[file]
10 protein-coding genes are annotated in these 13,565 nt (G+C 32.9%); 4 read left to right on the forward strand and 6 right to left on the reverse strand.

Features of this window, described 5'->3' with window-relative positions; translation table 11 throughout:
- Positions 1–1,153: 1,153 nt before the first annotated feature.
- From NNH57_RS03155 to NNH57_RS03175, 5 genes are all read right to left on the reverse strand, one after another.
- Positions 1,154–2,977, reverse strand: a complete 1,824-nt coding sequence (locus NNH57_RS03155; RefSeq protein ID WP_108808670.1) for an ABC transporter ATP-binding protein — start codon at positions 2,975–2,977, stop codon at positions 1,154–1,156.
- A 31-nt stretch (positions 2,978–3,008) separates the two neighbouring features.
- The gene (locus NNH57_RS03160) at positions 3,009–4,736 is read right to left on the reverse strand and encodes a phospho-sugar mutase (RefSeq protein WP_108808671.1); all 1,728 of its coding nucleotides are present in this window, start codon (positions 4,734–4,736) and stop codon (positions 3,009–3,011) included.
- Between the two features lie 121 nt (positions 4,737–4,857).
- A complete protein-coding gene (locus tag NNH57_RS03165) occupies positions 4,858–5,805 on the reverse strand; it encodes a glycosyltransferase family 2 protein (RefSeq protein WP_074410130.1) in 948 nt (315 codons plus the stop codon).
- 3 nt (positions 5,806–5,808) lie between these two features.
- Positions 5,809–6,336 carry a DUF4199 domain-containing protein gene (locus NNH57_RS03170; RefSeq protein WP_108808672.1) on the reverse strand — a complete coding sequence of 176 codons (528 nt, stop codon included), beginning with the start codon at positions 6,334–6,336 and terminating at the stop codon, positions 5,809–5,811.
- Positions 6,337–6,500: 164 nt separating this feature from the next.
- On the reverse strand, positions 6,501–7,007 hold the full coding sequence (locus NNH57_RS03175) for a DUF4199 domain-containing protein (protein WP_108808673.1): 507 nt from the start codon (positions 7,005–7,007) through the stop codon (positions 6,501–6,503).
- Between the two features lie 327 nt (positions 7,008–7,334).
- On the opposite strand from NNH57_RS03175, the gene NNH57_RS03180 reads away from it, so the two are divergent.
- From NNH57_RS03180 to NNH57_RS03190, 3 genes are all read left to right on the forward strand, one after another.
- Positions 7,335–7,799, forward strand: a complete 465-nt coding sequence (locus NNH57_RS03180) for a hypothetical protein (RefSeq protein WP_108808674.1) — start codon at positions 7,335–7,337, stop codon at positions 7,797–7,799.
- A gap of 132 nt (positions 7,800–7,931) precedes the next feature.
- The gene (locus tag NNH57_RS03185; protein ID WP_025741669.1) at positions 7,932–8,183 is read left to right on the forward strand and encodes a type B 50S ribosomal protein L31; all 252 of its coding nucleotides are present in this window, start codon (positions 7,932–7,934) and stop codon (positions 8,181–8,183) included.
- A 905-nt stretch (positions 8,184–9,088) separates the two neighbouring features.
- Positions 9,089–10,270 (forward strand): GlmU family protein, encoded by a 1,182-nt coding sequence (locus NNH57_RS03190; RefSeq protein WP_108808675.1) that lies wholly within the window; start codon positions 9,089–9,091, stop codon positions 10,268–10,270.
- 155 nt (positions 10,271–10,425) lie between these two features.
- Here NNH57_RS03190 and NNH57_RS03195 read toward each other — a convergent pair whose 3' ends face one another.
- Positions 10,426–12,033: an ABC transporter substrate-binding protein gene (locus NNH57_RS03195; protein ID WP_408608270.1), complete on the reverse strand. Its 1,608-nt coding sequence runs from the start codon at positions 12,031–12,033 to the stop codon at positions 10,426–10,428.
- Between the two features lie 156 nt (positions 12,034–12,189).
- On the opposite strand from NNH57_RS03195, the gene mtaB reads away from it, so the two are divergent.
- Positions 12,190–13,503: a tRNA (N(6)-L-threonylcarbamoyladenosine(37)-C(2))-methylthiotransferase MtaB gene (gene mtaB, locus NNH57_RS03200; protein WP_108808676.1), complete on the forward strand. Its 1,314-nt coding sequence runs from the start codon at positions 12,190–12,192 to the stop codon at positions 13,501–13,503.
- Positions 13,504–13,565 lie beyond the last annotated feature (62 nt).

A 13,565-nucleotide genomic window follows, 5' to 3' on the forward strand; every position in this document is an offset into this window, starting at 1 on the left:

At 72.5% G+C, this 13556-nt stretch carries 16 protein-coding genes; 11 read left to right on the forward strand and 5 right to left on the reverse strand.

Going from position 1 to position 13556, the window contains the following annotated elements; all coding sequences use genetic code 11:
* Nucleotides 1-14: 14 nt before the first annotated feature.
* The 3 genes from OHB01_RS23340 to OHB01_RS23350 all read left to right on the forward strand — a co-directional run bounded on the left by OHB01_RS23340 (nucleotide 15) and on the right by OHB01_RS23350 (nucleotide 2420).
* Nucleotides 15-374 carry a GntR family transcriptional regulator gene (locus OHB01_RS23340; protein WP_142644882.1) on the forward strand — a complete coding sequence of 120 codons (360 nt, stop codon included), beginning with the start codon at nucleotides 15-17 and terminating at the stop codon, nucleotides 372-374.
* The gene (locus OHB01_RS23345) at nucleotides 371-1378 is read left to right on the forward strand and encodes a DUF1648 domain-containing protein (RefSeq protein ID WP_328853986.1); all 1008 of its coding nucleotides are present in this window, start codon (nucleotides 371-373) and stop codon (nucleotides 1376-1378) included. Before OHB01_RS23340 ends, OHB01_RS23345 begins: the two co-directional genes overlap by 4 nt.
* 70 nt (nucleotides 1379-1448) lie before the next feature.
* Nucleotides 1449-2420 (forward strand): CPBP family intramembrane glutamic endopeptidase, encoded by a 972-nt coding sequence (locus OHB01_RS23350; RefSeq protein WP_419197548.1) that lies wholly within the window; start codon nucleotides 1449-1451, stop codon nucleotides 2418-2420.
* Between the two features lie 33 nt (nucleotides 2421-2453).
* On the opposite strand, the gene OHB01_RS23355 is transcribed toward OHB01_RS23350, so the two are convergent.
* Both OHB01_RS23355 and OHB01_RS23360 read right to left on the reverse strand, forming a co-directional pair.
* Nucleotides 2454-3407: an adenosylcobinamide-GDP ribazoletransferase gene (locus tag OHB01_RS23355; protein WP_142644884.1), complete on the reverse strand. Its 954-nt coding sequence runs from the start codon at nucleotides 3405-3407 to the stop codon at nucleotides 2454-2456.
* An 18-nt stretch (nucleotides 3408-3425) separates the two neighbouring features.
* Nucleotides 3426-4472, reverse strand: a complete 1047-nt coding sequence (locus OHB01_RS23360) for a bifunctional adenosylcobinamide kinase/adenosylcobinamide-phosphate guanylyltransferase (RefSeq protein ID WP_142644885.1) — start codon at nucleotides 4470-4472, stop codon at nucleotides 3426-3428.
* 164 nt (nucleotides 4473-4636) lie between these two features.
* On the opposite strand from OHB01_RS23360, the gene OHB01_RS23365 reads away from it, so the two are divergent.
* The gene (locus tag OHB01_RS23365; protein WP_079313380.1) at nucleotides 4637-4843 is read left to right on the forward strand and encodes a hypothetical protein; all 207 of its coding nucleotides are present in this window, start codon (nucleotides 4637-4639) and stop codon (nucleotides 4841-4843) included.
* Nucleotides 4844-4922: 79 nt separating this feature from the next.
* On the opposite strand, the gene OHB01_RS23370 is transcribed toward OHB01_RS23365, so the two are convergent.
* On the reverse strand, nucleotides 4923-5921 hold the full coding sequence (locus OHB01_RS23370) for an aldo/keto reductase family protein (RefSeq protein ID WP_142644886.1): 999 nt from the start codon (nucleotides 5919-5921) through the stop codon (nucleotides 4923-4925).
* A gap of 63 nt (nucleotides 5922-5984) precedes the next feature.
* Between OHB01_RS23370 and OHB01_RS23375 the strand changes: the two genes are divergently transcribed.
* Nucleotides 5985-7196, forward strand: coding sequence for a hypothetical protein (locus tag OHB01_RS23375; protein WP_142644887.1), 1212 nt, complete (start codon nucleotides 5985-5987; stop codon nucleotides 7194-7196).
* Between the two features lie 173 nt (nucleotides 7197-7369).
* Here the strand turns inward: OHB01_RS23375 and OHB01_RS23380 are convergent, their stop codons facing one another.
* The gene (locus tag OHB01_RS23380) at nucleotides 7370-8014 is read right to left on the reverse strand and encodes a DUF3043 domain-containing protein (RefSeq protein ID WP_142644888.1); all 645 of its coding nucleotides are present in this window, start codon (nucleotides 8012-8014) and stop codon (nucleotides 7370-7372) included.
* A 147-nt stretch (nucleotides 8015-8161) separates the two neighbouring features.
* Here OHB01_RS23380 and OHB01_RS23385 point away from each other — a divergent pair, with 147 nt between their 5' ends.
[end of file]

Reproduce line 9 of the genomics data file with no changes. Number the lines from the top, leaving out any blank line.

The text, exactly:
- A complete protein-coding gene (locus tag NNH57_RS03165) occupies positions 4,858–5,805 on the reverse strand; it encodes a glycosyltransferase family 2 protein (RefSeq protein WP_074410130.1) in 948 nt (315 codons plus the stop codon).